1997 - A Continuation of 1996?

Sanjay Paul
December 1996

A slightly revised version of this article appeared as "Tax Reform, Trade Will Be Issues Worth Watching" in Business Forum, Green Bay Press-Gazette, December 29, 1996.

A year ago, the economy had low inflation, low unemployment, low interest rates and moderate economic growth. And Bill Clinton was President.

One year later, things seem to be pretty much unchanged. Heading into 1997, the U.S. economy enjoys low inflation, low unemployment, low interest rates and moderate economic growth. And, oh yes, Bill Clinton is still President.

There has been one significant development, however: the inexorable ascent of the stock market. Despite occasional fears of interest-rate increases, worries about slowdown in corporate earnings growth, and even admonitions from Alan Greenspan, the Dow Jones Industrial Average has surged mightily ahead, posting a spectacular gain of 25 percent for the year.

There have been other developments during the year, although the passage of months, or even weeks in some cases, seems to have dulled their significance. But their import may turn out to be long-lasting.

Consider the elections, for instance. How distant they appear now -- the bids for the Republican nomination by the fire-breathing Pat Buchanan, the flat-tax spouting Steve Forbes and, of course, the dry-humored Bob Dole who relinquished his Senate position to run for the Presidency. (On the Democratic side, there was none of this excitement; Clinton ran unopposed for his party's nomination.)

Dole was duly anointed by the party faithful at the Republican convention. But internecine squabbles among warring factions in the party and a glaring inability to present a striking contrast with Clinton's candidacy doomed Dole's presidential bid. Even a last-ditch attempt at currying favor with the masses failed to work; the promise to cut taxes by 15 percent was perceived by voters to be an ill-advised policy, and they duly turned it down.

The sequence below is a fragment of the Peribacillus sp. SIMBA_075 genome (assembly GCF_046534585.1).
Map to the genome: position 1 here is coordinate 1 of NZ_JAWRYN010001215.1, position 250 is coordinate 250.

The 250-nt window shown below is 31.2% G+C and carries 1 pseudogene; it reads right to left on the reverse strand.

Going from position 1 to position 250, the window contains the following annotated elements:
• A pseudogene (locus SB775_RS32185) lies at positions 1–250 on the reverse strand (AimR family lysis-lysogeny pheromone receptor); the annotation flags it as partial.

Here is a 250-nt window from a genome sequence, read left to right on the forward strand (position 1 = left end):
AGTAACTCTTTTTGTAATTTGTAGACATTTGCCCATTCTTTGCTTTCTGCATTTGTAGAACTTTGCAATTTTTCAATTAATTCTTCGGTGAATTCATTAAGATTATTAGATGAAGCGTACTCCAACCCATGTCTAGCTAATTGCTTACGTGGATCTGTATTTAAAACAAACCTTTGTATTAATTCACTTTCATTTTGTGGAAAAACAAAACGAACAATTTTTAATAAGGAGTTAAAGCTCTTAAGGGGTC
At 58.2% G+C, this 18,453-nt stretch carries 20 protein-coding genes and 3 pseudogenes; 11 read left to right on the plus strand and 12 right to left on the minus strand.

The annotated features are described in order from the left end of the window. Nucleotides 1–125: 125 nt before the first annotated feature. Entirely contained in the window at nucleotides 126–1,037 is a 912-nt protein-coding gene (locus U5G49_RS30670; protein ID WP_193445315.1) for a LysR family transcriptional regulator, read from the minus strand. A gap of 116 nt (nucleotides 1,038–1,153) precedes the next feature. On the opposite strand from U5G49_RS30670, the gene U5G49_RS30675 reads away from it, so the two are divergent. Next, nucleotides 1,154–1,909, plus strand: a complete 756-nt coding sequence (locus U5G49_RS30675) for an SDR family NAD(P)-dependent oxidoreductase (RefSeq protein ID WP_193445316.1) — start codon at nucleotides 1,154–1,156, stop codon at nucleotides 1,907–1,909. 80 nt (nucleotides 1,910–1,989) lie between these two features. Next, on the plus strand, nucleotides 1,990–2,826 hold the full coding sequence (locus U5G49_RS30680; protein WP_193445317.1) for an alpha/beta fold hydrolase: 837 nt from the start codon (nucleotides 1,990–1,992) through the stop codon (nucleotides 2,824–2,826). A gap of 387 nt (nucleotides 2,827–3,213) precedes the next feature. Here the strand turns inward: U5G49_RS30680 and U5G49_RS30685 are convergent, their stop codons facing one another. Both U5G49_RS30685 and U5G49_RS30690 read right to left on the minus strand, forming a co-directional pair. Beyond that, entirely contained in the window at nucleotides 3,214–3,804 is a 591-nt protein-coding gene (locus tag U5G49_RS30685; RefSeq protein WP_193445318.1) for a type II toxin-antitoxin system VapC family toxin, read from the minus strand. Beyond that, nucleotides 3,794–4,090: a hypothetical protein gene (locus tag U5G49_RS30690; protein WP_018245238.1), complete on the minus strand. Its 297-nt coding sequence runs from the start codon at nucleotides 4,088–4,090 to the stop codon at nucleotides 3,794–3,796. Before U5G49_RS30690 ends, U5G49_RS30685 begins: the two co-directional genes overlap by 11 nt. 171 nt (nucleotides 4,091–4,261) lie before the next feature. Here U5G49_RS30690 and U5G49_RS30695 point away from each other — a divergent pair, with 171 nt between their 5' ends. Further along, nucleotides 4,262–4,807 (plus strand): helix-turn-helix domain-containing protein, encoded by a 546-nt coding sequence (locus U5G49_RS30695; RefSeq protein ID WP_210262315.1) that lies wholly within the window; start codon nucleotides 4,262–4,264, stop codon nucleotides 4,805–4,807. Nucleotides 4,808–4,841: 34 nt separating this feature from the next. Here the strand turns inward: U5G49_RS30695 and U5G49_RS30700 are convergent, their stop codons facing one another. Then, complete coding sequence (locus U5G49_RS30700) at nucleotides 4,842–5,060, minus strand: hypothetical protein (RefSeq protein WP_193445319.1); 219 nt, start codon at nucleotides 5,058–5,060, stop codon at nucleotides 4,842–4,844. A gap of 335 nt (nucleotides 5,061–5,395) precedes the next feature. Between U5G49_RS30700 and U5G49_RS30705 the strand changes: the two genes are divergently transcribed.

Although the Republicans failed to wrest away the presidency, they may have successfully left their imprint on the country's economic agenda.

First, Forbes's flat tax. Despite concerns about the deleterious effects of a flat tax on the budget deficit and various sectors of the economy, Forbes's proposal elicited wide support by holding out the promise that the Gordian knot of the present tax code could be cut at one stroke - and replaced with a much simpler system. Indeed, following Forbes's initial success, a number of related proposals were floated in the Congress; among the more ambitious ones, a tax form no larger than the size of a post card.

Will we move to a flat-tax system? Not likely. Nonetheless, there is interest in a "flatter" tax system - one with fewer tax brackets and lower tax rates. And the Congress is likely to consider alternatives to the present arrangement. Discussions on replacing the income tax with a "consumption" tax have already begun. It is still too early, however, to tell how they will go.